The Roles and Perceptions of Women in Medieval Europe, As Reflected in a Medieval Bestiary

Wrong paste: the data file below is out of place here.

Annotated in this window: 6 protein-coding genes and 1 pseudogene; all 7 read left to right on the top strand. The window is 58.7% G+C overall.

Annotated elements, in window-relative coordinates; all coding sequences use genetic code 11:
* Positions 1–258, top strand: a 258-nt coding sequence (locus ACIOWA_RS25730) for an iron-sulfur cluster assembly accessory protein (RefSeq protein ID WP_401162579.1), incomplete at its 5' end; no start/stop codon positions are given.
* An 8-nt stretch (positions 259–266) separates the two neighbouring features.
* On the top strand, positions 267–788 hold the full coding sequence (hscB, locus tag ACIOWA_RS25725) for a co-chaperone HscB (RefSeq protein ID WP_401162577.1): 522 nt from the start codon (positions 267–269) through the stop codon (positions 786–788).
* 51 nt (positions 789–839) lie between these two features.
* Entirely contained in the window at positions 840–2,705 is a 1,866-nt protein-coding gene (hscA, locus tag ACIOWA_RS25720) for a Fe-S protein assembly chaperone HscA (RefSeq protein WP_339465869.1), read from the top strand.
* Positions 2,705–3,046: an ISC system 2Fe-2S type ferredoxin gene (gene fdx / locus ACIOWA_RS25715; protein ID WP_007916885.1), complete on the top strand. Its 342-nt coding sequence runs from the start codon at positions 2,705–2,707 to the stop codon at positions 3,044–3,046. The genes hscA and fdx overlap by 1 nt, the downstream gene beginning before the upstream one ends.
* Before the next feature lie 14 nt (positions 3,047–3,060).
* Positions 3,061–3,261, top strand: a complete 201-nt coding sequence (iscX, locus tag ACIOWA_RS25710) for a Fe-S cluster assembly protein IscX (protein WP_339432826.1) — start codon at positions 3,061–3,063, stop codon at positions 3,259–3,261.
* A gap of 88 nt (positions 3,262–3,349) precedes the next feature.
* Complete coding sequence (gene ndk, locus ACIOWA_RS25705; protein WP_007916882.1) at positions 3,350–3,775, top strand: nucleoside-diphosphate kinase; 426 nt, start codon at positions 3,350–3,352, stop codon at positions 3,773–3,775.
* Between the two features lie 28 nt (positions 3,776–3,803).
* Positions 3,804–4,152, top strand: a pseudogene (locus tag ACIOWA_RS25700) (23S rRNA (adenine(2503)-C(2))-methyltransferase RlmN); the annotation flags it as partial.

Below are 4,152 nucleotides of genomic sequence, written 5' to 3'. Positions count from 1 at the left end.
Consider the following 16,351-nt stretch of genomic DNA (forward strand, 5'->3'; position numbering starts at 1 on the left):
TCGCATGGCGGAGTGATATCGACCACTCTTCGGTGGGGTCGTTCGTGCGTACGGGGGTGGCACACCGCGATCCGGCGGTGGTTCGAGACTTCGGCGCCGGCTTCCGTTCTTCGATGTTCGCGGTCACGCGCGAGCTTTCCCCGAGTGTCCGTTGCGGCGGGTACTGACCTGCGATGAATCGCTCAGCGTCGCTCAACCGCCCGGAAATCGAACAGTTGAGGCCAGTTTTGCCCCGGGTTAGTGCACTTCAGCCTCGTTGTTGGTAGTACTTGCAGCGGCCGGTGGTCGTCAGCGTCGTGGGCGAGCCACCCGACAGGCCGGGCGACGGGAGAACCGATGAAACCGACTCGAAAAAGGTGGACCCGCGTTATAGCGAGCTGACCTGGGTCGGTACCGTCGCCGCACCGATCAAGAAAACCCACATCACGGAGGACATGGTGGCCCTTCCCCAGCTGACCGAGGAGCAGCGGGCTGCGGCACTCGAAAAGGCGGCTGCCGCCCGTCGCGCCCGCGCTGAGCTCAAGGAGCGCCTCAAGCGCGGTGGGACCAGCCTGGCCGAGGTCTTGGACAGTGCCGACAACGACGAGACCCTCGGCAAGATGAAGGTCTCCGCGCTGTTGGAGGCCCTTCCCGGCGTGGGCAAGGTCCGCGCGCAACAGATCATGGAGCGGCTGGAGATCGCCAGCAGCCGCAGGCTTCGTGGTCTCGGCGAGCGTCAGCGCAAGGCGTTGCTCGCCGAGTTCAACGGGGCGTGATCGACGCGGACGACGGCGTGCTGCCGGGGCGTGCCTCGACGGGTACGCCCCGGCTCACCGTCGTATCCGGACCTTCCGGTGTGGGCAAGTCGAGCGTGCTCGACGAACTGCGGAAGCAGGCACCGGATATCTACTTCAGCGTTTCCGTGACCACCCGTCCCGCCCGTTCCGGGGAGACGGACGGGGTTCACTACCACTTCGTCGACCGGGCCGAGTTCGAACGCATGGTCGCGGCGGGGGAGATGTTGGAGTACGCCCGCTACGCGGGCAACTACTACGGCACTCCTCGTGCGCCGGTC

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To the modern reader, medieval bestiaries can appear amusing and often downright funny. They were never written to be scientific truth, even at their time. Most people likely would not have countered the information found within, but in part, that is because bestiaries are not about animals. They are about medieval theology and society, and were meant to be used as a tool to understand how the natural world reflected the various ways in which society was and was not meant to work. The purpose of the bestiary is, without a doubt, to teach. The question, however, lies in who exactly they were intended to teach. Ron Baxter makes the argument that bestiaries were used much like other devotional texts of the era, since "the texts that Baxter found to be shelved or bound with bestiaries were more theological." Monks, nuns, and other literate people who were inclined towards religious meditation could read about how God showed his presence throughout the natural world and meditate on those ideas. There are two compelling pieces to this concept. The first is that the etymology sections of entries are reminiscent of the idea of meditating on religious texts by reading them one word at a time and concentrating on each word individually. This was another devotional practice that placed a high value on the etymology and history and possible meanings of words, which reflects how the etymologies are written. The second part of this idea lies in the illustrations. Both Baxter and De Hamel argues that the bright coloring of many illustrations is not because the people illustrating did not know that a tiger was not blue, per se, because the goat is also blue, and it was, of course, commonly known that a goat was not blue. Instead, the animals are colored vividly in order to stick in the mind better. Even-after someone shelved the manuscript and went on to other tasks, they could still linger on the pages in their minds' eye and use the illustration as an anchor to try and remember the rest of the page and its contents. The most interesting facet of the informational use of bestiaries is that the targets of much of their moralizing were not their intended audiences. The targets of the majority of the moralizing are the usual targets of medieval European society: women and Jews. This paper will, for the most part, focus on women's roles in the bestiary as opposed to that of the Jews.
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